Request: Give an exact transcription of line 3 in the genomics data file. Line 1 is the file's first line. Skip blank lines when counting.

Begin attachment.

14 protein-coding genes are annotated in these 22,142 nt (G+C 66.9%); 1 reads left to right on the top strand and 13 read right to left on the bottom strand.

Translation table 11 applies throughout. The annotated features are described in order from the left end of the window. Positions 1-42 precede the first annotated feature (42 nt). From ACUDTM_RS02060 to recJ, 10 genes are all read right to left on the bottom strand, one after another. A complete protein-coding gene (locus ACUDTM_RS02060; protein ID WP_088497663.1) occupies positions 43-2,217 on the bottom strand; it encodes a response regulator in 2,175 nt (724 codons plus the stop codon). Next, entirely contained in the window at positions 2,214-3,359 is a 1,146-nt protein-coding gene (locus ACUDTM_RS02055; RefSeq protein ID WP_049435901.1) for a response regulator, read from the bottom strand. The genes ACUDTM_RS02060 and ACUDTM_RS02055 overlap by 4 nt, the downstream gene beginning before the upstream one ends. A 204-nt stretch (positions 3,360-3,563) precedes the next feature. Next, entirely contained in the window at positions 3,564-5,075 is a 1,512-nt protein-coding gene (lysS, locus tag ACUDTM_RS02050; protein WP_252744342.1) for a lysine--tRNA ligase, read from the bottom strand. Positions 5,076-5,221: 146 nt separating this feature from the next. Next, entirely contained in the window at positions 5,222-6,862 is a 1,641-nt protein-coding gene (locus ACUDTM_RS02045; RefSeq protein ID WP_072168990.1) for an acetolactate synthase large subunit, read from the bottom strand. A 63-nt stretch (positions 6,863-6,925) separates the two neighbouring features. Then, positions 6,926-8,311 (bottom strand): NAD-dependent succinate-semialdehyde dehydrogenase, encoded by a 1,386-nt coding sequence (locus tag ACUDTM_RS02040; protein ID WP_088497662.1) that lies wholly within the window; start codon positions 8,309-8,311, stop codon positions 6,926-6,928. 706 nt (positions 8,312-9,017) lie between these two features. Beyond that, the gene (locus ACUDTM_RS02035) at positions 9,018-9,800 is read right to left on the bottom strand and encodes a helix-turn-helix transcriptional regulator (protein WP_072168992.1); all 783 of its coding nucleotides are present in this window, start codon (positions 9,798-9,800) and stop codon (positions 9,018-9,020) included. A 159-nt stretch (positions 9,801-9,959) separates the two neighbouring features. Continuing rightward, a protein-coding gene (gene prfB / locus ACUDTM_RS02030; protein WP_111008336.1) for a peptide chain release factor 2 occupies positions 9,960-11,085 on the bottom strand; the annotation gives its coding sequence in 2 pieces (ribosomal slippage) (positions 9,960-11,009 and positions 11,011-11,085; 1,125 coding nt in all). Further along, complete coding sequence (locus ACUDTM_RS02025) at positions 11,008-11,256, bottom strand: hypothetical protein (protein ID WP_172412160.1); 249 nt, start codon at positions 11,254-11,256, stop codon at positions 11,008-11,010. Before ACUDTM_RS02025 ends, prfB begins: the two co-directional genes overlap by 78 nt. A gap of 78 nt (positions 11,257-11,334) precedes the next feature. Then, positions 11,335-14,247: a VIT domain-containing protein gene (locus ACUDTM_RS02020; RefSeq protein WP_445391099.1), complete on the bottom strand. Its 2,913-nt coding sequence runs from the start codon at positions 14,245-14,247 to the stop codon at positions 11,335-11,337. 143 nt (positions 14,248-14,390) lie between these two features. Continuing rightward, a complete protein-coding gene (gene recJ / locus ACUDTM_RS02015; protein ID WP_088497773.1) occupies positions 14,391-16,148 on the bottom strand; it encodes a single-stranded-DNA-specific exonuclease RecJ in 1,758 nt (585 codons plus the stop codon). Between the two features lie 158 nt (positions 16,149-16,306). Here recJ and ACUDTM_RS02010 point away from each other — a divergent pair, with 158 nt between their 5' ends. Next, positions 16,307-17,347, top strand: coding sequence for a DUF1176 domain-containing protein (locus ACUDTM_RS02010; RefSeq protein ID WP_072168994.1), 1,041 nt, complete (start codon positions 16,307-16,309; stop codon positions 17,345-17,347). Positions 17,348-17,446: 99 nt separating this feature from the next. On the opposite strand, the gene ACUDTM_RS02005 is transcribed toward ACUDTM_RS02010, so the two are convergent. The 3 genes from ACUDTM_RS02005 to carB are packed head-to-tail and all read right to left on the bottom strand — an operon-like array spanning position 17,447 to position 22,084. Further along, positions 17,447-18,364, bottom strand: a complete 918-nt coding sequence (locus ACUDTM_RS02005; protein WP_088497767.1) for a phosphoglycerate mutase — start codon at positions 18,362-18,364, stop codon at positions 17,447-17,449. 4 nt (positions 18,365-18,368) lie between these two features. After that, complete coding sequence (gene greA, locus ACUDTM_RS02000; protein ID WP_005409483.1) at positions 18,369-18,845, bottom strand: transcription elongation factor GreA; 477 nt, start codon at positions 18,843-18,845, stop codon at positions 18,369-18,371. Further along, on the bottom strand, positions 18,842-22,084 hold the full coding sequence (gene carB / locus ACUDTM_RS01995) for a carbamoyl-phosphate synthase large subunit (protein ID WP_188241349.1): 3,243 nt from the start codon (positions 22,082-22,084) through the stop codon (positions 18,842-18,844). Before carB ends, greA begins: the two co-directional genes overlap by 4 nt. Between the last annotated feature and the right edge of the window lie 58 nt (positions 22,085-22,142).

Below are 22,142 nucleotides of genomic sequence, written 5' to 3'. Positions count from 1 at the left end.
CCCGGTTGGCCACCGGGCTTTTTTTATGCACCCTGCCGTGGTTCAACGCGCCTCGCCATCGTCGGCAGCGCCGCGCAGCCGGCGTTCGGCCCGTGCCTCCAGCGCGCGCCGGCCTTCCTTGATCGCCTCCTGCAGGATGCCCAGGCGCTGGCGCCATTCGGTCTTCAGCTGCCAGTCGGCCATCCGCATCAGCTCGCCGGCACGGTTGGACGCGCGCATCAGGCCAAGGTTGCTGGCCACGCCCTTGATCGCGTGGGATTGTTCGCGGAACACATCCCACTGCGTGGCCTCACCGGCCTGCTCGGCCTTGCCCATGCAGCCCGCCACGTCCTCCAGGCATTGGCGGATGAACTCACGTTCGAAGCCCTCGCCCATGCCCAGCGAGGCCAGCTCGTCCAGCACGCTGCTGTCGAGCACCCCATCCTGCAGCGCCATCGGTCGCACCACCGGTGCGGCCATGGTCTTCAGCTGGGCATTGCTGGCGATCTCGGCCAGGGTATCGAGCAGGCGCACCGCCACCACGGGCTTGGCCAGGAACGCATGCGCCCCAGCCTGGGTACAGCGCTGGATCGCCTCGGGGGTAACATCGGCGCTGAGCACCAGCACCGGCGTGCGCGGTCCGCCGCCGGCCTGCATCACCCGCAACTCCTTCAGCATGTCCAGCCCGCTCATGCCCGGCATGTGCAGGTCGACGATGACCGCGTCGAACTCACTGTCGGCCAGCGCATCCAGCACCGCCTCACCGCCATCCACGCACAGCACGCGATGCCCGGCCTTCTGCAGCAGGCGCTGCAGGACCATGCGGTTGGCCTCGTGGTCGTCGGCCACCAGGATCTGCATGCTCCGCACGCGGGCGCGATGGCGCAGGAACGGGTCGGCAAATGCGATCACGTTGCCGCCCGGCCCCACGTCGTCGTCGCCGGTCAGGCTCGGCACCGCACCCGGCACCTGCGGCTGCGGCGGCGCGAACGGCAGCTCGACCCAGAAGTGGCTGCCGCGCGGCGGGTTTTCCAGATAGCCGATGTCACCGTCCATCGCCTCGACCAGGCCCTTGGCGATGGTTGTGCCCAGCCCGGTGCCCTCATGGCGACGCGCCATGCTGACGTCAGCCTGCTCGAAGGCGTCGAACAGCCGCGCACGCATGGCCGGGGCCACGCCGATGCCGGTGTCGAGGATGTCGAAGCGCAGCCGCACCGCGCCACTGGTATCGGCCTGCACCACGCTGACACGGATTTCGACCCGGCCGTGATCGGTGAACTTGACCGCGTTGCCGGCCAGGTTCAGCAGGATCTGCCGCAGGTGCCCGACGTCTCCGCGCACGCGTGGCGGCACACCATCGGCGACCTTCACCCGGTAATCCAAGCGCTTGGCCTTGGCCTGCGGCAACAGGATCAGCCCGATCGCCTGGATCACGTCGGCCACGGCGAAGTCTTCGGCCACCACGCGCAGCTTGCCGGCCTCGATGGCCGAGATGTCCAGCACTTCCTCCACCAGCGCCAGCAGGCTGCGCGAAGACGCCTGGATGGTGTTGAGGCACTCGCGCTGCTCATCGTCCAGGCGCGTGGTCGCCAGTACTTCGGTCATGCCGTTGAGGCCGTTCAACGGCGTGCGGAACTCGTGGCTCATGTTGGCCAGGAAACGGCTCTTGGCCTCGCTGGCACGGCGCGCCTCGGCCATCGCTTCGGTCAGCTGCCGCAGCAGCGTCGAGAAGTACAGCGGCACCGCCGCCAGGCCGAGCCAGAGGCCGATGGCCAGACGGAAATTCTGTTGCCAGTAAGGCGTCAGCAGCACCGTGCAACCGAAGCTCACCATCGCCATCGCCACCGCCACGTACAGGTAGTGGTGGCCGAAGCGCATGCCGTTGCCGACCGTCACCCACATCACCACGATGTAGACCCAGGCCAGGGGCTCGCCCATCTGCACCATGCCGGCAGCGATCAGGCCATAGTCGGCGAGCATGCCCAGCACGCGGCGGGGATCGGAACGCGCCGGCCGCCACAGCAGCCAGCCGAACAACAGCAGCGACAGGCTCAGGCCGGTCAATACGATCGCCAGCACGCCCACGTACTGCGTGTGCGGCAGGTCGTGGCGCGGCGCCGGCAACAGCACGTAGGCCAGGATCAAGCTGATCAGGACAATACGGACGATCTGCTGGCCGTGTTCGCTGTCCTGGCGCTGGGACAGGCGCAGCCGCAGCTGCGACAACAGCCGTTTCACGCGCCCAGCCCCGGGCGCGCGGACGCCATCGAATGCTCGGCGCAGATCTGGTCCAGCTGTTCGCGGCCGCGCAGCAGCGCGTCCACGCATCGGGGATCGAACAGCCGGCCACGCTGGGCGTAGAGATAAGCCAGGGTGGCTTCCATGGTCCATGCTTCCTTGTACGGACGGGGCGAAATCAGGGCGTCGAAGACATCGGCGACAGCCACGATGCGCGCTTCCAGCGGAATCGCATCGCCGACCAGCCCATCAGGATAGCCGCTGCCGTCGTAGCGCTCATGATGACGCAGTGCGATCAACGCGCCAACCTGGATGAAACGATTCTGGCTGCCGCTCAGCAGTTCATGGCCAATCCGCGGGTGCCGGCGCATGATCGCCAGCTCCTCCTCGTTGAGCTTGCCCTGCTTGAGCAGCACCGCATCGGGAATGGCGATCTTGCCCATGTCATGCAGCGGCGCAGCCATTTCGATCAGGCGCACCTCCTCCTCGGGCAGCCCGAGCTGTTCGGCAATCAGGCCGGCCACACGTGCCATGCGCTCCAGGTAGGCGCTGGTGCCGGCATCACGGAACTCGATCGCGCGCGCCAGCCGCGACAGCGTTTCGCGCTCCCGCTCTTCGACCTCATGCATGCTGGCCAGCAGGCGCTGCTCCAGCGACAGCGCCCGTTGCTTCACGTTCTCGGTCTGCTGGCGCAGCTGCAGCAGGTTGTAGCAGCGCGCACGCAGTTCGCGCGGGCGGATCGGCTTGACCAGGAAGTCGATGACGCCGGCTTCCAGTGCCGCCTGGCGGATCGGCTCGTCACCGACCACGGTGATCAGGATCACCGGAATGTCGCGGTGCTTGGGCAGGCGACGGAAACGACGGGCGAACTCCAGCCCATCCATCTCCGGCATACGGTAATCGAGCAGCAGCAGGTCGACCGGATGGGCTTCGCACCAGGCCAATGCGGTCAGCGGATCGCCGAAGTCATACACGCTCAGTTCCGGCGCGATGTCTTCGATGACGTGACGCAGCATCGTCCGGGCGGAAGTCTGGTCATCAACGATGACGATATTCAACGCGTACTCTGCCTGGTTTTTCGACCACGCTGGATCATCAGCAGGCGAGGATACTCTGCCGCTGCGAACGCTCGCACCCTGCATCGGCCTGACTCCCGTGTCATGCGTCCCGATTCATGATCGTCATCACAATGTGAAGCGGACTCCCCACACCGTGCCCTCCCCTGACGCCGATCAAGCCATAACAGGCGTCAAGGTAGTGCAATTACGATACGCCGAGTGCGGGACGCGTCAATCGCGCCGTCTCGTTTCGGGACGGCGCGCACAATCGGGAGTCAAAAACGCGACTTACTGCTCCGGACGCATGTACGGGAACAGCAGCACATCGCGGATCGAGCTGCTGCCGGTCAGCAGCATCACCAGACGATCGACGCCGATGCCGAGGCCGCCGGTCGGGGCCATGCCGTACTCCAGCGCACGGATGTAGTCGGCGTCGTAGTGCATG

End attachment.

Below are 22,142 nucleotides of genomic sequence, written 5' to 3'. Positions count from 1 at the left end.